One of my background projects, along with everything else that I’ve been involved with in the past couple of weeks, has been the attempt to capture images of comet C/2020 F3, mostly known as NEOWISE, which has been visible just before dawn for large portions of the northern hemisphere, and recently moved into being visible after sunset as well. The views are to the north, roughly at 30°
So, I went out Monday night/Tuesday morning to try and catch something for the Lyrids meteor shower that we are currently undergoing. For once, we had ideal conditions, or as ideal as I can possibly achieve in this location: no moon, clear skies, and I traveled down to Jordan Lake to get the darkest skies possible within, oh, thirty kilometers or so (which isn’t all that dark,
On this date, fourteen years ago (that makes it 2006, just so you don’t have to do the math,) I came across a future fossil, an insect recently trapped in tree resin. Okay, probably not. Probably not a future fossil, I mean, since to make amber, the resin then has to be preserved in certain conditions, and this particular situation did not have them – what you’re
The images in this post are going to reflect more of my casual shooting stance last night, and I apologize. I went out solely to see if I could capture something in the few minutes that it might be visible, and I did, but didn’t have my heart set on astrophotography and it shows.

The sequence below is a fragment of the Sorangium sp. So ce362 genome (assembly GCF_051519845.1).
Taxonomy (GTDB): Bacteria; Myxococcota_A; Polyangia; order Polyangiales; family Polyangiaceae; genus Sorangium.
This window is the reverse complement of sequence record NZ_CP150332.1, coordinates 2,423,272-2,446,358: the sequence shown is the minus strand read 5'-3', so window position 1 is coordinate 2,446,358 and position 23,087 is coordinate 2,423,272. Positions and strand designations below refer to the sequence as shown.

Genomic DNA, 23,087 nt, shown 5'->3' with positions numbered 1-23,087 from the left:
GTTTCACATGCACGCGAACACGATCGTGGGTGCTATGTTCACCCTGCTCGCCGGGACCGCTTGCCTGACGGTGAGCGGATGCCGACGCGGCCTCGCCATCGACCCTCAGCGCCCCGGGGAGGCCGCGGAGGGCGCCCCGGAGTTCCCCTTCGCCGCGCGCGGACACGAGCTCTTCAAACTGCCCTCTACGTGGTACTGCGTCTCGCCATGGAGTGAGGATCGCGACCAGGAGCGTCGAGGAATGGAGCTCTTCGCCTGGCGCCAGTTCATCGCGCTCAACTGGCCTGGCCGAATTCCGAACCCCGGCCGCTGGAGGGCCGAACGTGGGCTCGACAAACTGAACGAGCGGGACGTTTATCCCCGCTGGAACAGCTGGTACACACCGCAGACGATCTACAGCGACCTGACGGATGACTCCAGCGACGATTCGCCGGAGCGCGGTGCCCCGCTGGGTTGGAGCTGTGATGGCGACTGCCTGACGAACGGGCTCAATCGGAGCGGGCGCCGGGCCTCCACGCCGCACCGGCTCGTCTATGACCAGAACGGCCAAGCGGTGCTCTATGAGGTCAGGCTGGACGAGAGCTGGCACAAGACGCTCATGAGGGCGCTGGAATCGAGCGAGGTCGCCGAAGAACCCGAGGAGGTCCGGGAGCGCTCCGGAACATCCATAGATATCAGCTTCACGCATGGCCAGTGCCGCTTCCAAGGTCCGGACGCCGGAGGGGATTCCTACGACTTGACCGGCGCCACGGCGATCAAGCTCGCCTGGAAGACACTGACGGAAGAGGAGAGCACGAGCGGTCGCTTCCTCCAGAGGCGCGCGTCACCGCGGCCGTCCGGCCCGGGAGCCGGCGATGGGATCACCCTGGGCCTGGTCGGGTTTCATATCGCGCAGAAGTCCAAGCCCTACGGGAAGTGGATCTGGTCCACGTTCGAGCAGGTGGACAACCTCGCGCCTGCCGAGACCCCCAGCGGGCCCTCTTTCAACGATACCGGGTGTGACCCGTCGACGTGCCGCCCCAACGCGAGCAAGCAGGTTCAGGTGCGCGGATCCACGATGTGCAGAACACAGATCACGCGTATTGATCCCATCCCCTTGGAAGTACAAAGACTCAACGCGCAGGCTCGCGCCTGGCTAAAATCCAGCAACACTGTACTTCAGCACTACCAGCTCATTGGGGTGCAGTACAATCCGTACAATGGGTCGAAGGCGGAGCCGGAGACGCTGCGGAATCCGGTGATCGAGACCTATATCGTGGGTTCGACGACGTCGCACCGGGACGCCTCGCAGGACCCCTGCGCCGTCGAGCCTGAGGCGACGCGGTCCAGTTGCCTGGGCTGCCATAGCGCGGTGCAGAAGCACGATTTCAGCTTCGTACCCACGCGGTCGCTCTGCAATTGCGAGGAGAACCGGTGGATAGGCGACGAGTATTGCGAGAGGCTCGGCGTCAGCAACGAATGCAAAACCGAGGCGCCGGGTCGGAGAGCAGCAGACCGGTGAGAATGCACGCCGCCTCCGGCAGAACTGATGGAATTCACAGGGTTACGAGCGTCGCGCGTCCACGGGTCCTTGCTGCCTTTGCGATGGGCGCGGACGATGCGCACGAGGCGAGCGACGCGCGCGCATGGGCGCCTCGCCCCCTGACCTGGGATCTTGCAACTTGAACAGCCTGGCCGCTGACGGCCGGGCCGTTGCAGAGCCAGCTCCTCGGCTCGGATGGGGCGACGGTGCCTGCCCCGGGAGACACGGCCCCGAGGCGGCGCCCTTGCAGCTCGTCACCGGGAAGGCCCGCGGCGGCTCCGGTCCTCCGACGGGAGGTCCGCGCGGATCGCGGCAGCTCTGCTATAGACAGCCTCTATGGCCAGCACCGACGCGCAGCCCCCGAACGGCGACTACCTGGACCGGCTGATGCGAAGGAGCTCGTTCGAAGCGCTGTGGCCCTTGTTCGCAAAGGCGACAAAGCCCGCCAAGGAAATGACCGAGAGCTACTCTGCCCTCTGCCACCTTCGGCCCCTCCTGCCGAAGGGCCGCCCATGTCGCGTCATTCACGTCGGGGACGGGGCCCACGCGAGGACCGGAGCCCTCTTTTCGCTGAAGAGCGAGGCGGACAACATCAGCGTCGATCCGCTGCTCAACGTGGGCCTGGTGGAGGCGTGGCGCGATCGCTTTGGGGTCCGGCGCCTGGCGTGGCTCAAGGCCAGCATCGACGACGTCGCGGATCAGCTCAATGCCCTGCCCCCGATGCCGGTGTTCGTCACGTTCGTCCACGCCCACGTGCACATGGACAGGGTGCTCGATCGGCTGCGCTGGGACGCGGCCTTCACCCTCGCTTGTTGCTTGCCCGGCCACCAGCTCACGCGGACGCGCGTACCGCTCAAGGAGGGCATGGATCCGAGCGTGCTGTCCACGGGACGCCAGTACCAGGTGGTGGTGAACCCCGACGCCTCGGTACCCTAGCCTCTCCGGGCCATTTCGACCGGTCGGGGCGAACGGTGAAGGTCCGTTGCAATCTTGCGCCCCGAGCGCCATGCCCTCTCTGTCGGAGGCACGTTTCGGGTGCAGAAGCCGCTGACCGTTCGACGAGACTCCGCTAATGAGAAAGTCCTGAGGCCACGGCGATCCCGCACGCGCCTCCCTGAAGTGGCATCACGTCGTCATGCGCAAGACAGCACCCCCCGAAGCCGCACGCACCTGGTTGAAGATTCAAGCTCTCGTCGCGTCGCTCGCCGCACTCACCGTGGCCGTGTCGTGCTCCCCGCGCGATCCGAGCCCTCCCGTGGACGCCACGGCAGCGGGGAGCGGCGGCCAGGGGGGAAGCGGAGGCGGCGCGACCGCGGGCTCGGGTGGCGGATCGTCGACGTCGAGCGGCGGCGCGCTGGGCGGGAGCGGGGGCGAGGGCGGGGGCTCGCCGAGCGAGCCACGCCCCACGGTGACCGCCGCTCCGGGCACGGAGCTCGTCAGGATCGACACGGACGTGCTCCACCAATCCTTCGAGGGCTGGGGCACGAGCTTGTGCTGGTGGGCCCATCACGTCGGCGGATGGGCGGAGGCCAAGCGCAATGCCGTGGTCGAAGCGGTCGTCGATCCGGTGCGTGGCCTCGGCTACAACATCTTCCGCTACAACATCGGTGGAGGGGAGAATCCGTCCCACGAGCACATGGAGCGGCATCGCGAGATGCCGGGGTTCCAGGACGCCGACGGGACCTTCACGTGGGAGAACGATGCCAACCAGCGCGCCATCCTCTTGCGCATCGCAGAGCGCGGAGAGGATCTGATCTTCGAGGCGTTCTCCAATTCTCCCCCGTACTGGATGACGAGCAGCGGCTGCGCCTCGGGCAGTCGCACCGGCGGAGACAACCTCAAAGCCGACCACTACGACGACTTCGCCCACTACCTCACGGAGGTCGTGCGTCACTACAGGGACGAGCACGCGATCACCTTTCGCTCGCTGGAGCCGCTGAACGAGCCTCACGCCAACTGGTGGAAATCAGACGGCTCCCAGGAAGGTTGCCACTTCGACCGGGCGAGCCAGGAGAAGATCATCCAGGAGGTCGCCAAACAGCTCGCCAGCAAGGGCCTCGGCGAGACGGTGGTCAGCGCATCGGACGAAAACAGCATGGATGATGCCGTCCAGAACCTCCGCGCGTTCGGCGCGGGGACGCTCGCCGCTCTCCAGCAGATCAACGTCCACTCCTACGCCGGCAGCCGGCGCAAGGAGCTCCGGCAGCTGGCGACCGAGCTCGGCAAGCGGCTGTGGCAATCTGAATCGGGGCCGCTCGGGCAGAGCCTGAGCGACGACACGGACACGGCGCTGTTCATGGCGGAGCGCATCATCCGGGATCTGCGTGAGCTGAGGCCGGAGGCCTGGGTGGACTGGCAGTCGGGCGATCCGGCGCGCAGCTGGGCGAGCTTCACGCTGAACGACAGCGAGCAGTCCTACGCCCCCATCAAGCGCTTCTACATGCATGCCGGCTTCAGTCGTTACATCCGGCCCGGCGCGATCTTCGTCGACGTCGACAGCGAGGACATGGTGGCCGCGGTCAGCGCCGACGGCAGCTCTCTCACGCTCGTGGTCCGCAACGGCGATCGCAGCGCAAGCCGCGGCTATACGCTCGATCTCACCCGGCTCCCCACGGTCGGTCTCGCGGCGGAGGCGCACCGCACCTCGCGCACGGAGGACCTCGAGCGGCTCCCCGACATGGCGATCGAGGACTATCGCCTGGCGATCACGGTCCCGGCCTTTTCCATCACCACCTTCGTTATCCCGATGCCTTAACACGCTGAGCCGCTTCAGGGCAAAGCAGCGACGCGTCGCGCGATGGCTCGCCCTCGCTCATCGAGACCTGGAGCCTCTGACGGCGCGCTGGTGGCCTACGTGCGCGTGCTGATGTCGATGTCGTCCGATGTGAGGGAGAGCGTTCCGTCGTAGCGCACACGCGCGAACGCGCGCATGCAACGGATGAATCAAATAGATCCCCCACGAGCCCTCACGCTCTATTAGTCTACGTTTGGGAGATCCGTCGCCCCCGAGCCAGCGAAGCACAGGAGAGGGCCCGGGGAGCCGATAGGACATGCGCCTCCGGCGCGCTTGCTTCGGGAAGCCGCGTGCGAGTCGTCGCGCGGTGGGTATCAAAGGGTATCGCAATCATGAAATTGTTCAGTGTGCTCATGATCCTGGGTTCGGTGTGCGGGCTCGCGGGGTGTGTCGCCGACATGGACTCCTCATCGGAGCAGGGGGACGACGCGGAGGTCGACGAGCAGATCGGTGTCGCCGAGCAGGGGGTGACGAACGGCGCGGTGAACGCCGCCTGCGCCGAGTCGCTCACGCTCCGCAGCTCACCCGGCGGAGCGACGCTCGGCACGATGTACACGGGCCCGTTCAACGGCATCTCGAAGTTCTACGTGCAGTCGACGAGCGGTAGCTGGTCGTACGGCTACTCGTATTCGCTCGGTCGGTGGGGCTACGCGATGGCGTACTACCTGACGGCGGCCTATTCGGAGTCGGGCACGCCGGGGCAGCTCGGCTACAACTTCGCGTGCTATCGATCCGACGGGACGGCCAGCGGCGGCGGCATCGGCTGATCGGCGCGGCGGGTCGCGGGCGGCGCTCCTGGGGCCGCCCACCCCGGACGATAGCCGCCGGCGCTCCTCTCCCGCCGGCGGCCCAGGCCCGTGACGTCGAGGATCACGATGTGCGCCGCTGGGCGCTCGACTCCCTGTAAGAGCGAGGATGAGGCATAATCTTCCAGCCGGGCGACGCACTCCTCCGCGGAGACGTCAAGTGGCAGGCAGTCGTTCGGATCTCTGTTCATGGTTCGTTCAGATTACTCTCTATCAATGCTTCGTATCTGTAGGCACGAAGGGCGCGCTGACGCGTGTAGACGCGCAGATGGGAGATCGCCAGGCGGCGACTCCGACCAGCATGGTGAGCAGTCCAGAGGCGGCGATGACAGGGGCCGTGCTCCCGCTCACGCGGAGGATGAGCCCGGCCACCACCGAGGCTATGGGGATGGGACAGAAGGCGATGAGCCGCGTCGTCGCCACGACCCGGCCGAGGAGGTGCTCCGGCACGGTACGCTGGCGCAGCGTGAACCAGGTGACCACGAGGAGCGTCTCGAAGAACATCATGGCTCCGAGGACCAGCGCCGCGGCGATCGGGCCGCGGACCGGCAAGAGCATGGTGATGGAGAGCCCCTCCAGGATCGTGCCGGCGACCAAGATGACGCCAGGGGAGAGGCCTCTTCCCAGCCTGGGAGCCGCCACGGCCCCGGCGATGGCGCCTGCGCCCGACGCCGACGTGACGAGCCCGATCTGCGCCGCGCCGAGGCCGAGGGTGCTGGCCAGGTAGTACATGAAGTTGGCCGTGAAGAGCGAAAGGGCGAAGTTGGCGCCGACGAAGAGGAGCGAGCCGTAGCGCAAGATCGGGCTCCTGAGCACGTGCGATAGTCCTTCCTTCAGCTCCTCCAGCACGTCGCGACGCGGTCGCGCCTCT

Above, a crescent moon was showing notable earthshine on the ‘shadowed’ portion while I was out, so
Nine years ago, early in the morning, I was watching a pair of red-shouldered hawks (Buteo lineatus) wheeling overhead and making a certain amount of noise – I was going to add, “as they often do,” but this is not necessarily true we certainly tend to notice them when they are, because red-shouldered hawks have a distinctively plaintive
I’m running a little behind today, since I normally have the storytime post up by now, but I wasn’t feeling very well last night and had several other things to tackle. But it’s not like I’m being audited or anything. I don’t think.
The main image above comes from just barely over nine years ago, taken July 3rd 2010 out over Jordan lake. I’d had some decent success
Our story this week hearkens back to an ancient time and forbidden land, the stuff of legends and lore, the mystical realm of Florida in the early 2000s. I mean, c’mon, these are photos we’re talking about – how far back do you think we can go?
In this case, it’s an old (relatively) collecting location for me, the docks on the Indian River Lagoon near one of the causeways.
I figured, as I ended the run of Jim’s pics, that I would feature this particular image of Lower Cascade Falls in Hanging Rock State Park in North Carolina, because this was a trip that Jim and I took together back before he abandoned the state. If you wanted to know what Jim looks like, well, here you go.
Whaddya mean, “Where is he?” He’s right there! On the bank, over to
Okay, this end of the month abstract image was from an outing with the Immaculate Mr Bugg several nights ago, and I gave him every opportunity to post first, because he likes that kind of thing. Ah well, too late!
I suddenly realized that the term, “meteorology,” with its inherent inaccuracies, must have come from the predictions for meteor showers, since only once has the claim of a “good storm” come true in my experience. An awful lot of times, when I’ve gone out specifically to view one during peak times, I’ve seen nothing.
With that pessimistic opening, I can say that